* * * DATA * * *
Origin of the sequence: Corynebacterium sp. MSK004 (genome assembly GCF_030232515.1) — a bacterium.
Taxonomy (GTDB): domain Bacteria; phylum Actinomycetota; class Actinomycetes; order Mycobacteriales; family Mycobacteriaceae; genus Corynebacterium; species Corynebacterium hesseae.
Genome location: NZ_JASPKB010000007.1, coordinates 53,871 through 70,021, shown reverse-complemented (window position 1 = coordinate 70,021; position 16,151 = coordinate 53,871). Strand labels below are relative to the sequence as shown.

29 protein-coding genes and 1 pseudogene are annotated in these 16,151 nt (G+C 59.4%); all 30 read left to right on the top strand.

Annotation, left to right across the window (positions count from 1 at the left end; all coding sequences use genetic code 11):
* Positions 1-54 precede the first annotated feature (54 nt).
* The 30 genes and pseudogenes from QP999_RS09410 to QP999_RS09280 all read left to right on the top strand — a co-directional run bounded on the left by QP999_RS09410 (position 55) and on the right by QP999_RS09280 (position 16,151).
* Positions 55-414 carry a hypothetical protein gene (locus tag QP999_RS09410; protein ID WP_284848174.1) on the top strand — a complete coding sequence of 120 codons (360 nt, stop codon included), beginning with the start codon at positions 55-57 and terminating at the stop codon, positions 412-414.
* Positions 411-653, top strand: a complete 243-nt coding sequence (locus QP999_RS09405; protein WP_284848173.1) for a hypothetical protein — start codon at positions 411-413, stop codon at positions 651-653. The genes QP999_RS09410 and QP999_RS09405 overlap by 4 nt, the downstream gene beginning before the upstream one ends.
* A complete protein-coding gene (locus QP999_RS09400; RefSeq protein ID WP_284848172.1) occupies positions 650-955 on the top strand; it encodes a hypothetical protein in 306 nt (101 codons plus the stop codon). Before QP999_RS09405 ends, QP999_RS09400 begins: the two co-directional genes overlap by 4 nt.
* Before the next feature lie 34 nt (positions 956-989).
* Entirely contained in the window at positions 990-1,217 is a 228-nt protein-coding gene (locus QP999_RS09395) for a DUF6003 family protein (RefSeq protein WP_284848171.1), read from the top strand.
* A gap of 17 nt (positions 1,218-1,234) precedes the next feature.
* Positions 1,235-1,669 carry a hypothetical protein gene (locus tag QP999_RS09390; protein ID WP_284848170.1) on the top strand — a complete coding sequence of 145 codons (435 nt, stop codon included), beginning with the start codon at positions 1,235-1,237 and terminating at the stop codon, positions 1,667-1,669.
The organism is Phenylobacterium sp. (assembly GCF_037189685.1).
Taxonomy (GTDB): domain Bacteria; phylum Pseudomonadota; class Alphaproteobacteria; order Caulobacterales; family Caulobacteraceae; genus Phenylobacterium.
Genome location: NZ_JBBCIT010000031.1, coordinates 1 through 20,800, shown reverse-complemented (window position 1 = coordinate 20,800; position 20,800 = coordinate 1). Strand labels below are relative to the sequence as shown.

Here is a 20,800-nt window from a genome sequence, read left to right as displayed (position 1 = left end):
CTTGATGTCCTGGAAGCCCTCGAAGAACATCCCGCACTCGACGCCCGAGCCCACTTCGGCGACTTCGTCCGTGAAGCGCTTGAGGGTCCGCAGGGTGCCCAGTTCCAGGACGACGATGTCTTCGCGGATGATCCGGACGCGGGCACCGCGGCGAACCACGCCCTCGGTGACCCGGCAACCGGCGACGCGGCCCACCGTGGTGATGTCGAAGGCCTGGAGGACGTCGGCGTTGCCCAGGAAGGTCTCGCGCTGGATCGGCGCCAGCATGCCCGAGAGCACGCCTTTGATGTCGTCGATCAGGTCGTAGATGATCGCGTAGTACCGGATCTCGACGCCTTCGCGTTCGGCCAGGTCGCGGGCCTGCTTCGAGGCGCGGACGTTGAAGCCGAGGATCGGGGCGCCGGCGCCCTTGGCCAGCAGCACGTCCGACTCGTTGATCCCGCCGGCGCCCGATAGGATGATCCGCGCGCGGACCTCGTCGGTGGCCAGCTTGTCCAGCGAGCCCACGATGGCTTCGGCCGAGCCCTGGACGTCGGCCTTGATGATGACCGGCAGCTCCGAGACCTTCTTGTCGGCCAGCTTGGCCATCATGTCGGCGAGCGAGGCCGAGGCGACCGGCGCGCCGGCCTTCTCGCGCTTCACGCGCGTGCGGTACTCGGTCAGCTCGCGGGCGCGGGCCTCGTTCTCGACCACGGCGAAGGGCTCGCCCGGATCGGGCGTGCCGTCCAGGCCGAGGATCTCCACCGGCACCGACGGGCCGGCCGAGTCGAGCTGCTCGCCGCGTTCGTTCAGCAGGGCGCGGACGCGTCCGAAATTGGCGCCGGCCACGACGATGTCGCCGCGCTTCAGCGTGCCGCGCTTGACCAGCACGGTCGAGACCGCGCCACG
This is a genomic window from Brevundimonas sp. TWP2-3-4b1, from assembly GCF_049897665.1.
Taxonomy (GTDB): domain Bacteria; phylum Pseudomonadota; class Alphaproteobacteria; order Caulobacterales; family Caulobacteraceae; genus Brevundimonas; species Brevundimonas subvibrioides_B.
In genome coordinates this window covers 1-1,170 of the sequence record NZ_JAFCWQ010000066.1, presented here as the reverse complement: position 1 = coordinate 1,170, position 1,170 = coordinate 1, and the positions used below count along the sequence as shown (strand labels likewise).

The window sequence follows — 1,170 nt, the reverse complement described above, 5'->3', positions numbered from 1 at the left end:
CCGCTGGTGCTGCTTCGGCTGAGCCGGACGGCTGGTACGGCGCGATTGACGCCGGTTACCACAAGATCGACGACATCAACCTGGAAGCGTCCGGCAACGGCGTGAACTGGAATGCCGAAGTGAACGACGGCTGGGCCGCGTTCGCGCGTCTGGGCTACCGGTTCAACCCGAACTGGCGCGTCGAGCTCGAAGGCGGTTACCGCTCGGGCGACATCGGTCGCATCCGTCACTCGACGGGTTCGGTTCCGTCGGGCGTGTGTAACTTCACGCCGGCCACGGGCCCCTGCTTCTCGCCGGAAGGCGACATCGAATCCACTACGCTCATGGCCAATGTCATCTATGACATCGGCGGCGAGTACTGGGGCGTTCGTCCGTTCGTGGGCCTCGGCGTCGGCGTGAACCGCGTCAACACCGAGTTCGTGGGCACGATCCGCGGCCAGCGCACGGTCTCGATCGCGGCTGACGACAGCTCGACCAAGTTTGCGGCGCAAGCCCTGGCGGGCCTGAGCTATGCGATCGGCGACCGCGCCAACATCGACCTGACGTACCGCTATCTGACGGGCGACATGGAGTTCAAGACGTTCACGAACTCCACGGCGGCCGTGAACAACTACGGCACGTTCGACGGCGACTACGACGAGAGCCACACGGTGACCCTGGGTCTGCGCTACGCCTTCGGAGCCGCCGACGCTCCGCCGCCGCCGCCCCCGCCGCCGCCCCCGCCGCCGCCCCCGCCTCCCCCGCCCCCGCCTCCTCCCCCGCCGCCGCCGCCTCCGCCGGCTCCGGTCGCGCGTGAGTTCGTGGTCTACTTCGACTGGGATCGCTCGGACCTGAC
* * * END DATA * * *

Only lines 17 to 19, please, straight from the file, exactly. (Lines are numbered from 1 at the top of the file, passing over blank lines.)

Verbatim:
Genome location: NZ_JBBCIT010000031.1, coordinates 1 through 20,800, shown reverse-complemented (window position 1 = coordinate 20,800; position 20,800 = coordinate 1). Strand labels below are relative to the sequence as shown.

Here is a 20,800-nt window from a genome sequence, read left to right as displayed (position 1 = left end):
CTTGATGTCCTGGAAGCCCTCGAAGAACATCCCGCACTCGACGCCCGAGCCCACTTCGGCGACTTCGTCCGTGAAGCGCTTGAGGGTCCGCAGGGTGCCCAGTTCCAGGACGACGATGTCTTCGCGGATGATCCGGACGCGGGCACCGCGGCGAACCACGCCCTCGGTGACCCGGCAACCGGCGACGCGGCCCACCGTGGTGATGTCGAAGGCCTGGAGGACGTCGGCGTTGCCCAGGAAGGTCTCGCGCTGGATCGGCGCCAGCATGCCCGAGAGCACGCCTTTGATGTCGTCGATCAGGTCGTAGATGATCGCGTAGTACCGGATCTCGACGCCTTCGCGTTCGGCCAGGTCGCGGGCCTGCTTCGAGGCGCGGACGTTGAAGCCGAGGATCGGGGCGCCGGCGCCCTTGGCCAGCAGCACGTCCGACTCGTTGATCCCGCCGGCGCCCGATAGGATGATCCGCGCGCGGACCTCGTCGGTGGCCAGCTTGTCCAGCGAGCCCACGATGGCTTCGGCCGAGCCCTGGACGTCGGCCTTGATGATGACCGGCAGCTCCGAGACCTTCTTGTCGGCCAGCTTGGCCATCATGTCGGCGAGCGAGGCCGAGGCGACCGGCGCGCCGGCCTTCTCGCGCTTCACGCGCGTGCGGTACTCGGTCAGCTCGCGGGCGCGGGCCTCGTTCTCGACCACGGCGAAGGGCTCGCCCGGATCGGGCGTGCCGTCCAGGCCGAGGATCTCCACCGGCACCGACGGGCCGGCCGAGTCGAGCTGCTCGCCGCGTTCGTTCAGCAGGGCGCGGACGCGTCCGAAATTGGCGCCGGCCACGACGATGTCGCCGCGCTTCAGCGTGCCGCGCTTGACCAGCACGGTCGAGACCGCGCCACG